In a new study, published in the journal Human Reproduction, researchers with Kaiser Permanente compared self-reported sexual function scores among male factory workers in China who were and were not exposed to bisphenol-A (BPA) on the job. BPA levels among the occupationally exposed men were about 50 times higher than average levels among American men and Chinese men with no occupational exposure to the chemical, the researchers say.
Compared to the unexposed factory workers in the study, BPA-exposed workers were four times more likely to report erectile dysfunction, low sexual desire, and less than optimal satisfaction with their sex lives. They were seven times more likely to report problems with ejaculation.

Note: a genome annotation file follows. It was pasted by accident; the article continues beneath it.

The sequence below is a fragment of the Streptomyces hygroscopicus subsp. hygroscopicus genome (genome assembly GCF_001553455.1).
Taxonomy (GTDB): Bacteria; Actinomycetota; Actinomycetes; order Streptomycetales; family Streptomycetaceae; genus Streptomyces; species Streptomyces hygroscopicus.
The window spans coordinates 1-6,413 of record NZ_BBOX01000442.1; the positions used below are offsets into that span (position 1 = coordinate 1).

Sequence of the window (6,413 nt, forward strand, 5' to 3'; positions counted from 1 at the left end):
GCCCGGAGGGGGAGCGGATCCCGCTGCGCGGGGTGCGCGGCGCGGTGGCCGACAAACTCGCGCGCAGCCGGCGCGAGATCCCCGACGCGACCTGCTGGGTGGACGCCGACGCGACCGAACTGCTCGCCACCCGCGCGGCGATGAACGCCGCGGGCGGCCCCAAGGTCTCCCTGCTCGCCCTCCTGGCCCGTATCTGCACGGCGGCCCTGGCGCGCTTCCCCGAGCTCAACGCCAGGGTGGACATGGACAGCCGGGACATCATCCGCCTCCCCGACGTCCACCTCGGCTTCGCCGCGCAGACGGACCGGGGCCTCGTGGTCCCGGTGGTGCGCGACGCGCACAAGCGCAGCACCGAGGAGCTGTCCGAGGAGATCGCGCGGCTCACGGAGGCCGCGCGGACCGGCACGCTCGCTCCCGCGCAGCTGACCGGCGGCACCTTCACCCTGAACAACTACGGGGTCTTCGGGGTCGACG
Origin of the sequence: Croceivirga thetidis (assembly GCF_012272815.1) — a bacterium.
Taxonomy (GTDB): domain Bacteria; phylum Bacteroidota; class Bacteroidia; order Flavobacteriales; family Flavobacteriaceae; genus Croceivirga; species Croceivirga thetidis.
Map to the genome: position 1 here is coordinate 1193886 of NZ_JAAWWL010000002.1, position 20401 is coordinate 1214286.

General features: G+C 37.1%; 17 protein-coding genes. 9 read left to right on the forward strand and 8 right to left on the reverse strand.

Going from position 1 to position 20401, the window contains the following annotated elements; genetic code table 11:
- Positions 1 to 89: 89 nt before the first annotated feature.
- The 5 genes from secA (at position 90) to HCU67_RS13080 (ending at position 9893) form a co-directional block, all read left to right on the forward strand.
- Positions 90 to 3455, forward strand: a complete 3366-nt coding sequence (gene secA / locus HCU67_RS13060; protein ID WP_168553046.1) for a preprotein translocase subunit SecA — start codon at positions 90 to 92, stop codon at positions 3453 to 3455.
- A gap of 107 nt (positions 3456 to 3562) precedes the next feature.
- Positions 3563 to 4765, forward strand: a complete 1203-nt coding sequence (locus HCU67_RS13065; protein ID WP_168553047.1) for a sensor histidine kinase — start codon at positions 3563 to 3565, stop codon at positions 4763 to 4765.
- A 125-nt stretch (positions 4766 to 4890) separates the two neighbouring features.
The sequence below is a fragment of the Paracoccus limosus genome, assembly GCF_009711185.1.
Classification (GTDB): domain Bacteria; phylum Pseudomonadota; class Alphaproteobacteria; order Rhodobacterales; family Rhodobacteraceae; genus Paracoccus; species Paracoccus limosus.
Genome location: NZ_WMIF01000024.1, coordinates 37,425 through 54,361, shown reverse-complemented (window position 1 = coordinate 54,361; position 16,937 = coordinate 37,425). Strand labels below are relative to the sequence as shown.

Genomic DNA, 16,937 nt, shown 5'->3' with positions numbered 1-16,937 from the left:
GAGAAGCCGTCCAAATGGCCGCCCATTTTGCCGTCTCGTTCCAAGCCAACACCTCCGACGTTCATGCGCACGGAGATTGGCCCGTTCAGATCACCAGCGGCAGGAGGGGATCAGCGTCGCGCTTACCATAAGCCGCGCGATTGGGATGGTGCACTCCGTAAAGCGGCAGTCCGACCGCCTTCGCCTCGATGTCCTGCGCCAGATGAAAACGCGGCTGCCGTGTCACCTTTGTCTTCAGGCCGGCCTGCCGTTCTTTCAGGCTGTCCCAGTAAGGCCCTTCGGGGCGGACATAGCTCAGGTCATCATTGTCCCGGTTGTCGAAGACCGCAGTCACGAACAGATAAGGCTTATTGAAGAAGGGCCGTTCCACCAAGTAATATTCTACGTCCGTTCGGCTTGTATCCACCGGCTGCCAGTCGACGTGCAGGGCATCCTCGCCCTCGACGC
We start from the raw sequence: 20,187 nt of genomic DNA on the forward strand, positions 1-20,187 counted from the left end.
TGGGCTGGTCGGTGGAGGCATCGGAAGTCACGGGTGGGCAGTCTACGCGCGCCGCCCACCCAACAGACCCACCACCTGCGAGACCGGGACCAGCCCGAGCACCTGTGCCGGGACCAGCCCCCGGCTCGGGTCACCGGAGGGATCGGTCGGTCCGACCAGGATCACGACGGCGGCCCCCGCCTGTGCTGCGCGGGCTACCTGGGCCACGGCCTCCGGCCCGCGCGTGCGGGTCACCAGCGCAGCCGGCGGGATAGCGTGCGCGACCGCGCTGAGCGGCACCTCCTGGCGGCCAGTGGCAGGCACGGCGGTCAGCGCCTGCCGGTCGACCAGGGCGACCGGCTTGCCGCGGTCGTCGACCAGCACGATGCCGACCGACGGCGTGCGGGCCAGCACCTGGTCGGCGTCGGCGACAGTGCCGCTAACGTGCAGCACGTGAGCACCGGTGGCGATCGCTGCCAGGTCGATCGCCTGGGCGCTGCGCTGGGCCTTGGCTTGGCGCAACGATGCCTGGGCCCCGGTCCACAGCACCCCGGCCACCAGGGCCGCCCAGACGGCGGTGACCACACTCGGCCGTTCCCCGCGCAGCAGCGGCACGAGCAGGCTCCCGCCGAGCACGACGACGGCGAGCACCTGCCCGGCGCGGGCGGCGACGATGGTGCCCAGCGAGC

The researchers say that the findings must be replicated to prove the link between high levels of exposure to BPA and sexual dysfunction in men and that they also need to study lower levels of exposure closer to those consumers get.
Earlier research has linked BPA exposure to reproduction problems in animals, but the five-year study is the first to do so in humans.
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First Published in November 2009
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